Hygiene plays a crucial component of a baby's overall care. Practicing a good hygiene is extremely important to keep your baby happy and healthy all the time.

Eight essential hygiene rules for your baby. Here are eight simple good hygiene practices to adopt when you have a baby.

  • Washing your hands with a good antibacterial soap is essential for removing harmful bacteria and germs that cause colds, flu, diarrhea and other infections. Be sure to dry your hands properly and wash your hand towels regularly. It's especially important to wash your hands before feeding your baby, after handling raw food, after changing a nappy or going to the toilet yourself, after touching pets, after touching anything dirty such as dirty nappies, rubbish or food waste.
  • You don't need to clean the house every day from top to bottom with disinfectant, you just need to pay particular attention to the surfaces that are most likely to harbour germs and bacteria. Focus on the areas that have a lot of contact with food, bodies and hands, such as bathrooms, kitchen benches, tables, crockery, cutlery and glassware. You need to be cleaning these properly. Use hot water with detergent for crockery, cutlery and glasses, while kitchens and bathrooms will need a thorough clean with a good disinfectant. Pay particular attention to taps, toilet seats, benches and door handles. Dry surfaces as well if they are not in a well-ventilated area with natural light.
  • Babies love to put things into their mouths, and toys are often the closest thing to hand. Be sure to regularly give your child's toys a clean with a good disinfectant. Wipe hard plastic toys down and make sure you rinse them thoroughly or put plush toys through the washing machine.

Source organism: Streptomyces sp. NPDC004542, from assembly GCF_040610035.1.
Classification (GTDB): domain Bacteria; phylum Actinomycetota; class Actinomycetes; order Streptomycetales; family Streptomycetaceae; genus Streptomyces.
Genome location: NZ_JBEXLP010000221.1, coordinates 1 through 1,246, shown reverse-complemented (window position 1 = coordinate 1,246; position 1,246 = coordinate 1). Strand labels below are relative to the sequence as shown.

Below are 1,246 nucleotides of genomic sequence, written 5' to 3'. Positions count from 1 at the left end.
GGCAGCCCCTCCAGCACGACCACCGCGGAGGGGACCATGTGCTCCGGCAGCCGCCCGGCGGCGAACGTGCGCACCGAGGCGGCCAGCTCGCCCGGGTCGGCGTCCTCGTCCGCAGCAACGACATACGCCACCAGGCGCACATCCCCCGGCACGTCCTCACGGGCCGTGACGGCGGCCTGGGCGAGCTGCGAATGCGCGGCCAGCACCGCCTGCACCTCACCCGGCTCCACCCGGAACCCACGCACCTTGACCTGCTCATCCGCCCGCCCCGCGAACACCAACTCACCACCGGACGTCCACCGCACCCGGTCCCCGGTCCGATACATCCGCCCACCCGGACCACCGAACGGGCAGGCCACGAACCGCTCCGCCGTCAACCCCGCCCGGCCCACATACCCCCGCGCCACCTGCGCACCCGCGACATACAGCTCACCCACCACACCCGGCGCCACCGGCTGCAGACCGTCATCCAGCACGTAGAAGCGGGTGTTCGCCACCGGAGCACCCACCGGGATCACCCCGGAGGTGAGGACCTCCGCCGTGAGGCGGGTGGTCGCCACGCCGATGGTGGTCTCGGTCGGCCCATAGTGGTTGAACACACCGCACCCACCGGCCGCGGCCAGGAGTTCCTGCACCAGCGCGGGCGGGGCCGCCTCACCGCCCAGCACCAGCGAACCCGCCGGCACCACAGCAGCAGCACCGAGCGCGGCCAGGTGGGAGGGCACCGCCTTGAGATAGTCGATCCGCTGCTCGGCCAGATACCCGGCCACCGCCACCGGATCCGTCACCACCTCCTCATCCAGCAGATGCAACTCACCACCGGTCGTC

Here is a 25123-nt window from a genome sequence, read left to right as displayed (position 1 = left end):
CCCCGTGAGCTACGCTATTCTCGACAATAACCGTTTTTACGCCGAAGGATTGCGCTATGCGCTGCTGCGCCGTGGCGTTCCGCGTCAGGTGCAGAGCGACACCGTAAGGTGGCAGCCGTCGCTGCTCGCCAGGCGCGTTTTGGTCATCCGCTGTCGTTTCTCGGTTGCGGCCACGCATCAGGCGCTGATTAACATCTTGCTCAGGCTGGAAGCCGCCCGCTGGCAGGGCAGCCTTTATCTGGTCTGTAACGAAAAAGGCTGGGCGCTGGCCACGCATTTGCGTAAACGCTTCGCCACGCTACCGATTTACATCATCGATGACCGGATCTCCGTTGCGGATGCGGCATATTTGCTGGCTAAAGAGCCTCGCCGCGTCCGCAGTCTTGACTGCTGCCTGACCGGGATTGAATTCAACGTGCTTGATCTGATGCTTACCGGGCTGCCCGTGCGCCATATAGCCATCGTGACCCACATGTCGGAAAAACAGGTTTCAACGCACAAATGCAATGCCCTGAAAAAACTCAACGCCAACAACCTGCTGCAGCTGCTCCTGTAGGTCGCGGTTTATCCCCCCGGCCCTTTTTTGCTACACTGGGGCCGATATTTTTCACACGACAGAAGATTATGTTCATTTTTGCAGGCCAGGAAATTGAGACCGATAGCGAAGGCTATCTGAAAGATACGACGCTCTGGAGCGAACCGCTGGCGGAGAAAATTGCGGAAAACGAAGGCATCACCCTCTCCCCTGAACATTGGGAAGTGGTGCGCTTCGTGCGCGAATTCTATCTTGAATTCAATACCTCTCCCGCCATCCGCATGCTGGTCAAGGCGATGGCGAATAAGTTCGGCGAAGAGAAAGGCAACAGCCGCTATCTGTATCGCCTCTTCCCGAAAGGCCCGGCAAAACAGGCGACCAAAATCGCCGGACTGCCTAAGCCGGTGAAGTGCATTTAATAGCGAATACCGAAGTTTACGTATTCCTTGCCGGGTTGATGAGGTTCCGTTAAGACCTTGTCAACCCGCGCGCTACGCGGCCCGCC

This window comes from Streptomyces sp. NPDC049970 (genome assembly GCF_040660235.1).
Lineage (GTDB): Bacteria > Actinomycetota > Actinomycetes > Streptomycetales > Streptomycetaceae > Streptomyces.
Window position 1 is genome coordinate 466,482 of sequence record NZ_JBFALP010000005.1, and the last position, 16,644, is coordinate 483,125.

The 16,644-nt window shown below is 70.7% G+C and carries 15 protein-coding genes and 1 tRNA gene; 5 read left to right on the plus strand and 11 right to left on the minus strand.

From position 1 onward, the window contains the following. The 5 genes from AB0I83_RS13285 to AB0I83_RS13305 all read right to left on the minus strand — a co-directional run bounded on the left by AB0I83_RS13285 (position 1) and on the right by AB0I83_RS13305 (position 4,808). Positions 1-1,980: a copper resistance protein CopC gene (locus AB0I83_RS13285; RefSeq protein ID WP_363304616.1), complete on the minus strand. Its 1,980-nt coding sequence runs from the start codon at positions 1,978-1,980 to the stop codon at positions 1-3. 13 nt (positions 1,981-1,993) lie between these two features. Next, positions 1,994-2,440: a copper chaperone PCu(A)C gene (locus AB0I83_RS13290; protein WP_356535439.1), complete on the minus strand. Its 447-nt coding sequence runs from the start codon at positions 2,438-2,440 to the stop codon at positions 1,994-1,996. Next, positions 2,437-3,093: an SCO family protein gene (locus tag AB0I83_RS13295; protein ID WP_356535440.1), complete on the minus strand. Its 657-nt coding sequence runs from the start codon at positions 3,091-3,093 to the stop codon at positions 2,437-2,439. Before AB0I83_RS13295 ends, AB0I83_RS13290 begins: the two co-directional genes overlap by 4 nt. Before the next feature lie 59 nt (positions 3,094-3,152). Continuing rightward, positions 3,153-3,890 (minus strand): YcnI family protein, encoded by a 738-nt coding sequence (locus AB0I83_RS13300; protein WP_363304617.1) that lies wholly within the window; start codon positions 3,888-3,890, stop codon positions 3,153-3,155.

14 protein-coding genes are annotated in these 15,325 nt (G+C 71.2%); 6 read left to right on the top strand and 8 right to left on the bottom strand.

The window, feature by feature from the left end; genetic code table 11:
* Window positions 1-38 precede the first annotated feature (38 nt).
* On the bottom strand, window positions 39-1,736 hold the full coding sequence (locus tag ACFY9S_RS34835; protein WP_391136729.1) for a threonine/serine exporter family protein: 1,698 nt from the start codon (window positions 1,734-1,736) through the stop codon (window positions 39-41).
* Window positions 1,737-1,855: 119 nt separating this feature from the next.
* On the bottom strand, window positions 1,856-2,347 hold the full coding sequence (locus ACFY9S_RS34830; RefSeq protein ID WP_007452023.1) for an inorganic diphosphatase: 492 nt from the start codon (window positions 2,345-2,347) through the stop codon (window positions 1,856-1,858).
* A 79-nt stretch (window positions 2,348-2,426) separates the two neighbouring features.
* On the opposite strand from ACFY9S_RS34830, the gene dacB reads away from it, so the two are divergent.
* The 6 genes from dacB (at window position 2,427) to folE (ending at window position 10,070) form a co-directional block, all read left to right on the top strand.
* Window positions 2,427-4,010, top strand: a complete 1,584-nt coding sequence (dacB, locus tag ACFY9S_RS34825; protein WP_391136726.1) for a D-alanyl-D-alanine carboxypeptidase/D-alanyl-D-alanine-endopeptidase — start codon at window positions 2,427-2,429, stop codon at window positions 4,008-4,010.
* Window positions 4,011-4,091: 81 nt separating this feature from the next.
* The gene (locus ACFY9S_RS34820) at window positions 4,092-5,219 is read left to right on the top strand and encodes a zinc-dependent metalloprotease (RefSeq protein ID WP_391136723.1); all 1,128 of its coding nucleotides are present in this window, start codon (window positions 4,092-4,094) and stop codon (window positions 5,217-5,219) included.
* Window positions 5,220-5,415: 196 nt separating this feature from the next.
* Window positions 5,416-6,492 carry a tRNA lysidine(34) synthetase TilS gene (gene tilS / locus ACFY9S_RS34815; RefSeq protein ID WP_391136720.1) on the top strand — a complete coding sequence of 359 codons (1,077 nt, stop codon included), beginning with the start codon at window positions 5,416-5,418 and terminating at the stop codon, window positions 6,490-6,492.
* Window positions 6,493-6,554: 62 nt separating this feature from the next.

• A good bath is essential for keeping your baby clean and tidy, but you need to make sure you are not over-washing as this is damaging to your baby's sensitive skin. In the first year of your baby's life a full bath is necessary only two or three times a week. Check out our step-by-step guide to bathing your baby.
  • These are three areas that need some special attention. Always keep your baby's nails well-trimmed so that they can't scratch themselves — the best time to trim them is when your baby is asleep. Be sure to use baby-sized nail clippers and not to cut the nails too short as these will hurt your baby.
  • Only wash the outside of your baby's ears, never the inside, and never insert cotton wool buds into your baby's ears. If your baby is unhappy and touching their ears repeatedly, this could be a sign of infection — be sure to get this looked at by a medical professional.
  • Clean any dried mucous from your baby's nose, as this can cause difficulty breathing. Use a damp wash cloth to gently remove the dried mucous. A nasal syringe may be needed to help remove excess mucous, but consult your baby's health practitioner before using one of these.